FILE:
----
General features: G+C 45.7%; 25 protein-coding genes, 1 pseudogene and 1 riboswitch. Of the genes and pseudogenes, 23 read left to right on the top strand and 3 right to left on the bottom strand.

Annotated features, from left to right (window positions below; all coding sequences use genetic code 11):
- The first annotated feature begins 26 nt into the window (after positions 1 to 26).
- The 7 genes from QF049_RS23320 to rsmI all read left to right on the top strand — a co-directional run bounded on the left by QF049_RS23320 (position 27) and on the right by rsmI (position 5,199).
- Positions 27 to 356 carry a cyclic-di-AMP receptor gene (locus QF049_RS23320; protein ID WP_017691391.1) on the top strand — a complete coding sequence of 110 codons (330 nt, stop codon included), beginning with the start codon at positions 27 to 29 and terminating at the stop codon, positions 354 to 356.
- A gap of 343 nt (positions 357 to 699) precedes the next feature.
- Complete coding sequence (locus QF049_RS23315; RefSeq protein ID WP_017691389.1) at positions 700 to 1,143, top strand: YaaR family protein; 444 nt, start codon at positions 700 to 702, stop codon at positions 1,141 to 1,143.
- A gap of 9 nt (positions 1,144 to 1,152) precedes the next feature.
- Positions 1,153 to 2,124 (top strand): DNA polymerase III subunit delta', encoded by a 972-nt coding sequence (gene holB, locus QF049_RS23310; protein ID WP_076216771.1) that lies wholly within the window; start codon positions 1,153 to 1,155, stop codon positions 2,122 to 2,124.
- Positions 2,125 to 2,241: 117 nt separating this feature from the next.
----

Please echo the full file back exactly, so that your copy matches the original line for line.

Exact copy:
General features: G+C 45.7%; 25 protein-coding genes, 1 pseudogene and 1 riboswitch. Of the genes and pseudogenes, 23 read left to right on the top strand and 3 right to left on the bottom strand.

Annotated features, from left to right (window positions below; all coding sequences use genetic code 11):
- The first annotated feature begins 26 nt into the window (after positions 1 to 26).
- The 7 genes from QF049_RS23320 to rsmI all read left to right on the top strand — a co-directional run bounded on the left by QF049_RS23320 (position 27) and on the right by rsmI (position 5,199).
- Positions 27 to 356 carry a cyclic-di-AMP receptor gene (locus QF049_RS23320; protein ID WP_017691391.1) on the top strand — a complete coding sequence of 110 codons (330 nt, stop codon included), beginning with the start codon at positions 27 to 29 and terminating at the stop codon, positions 354 to 356.
- A gap of 343 nt (positions 357 to 699) precedes the next feature.
- Complete coding sequence (locus QF049_RS23315; RefSeq protein ID WP_017691389.1) at positions 700 to 1,143, top strand: YaaR family protein; 444 nt, start codon at positions 700 to 702, stop codon at positions 1,141 to 1,143.
- A gap of 9 nt (positions 1,144 to 1,152) precedes the next feature.
- Positions 1,153 to 2,124 (top strand): DNA polymerase III subunit delta', encoded by a 972-nt coding sequence (gene holB, locus QF049_RS23310; protein ID WP_076216771.1) that lies wholly within the window; start codon positions 1,153 to 1,155, stop codon positions 2,122 to 2,124.
- Positions 2,125 to 2,241: 117 nt separating this feature from the next.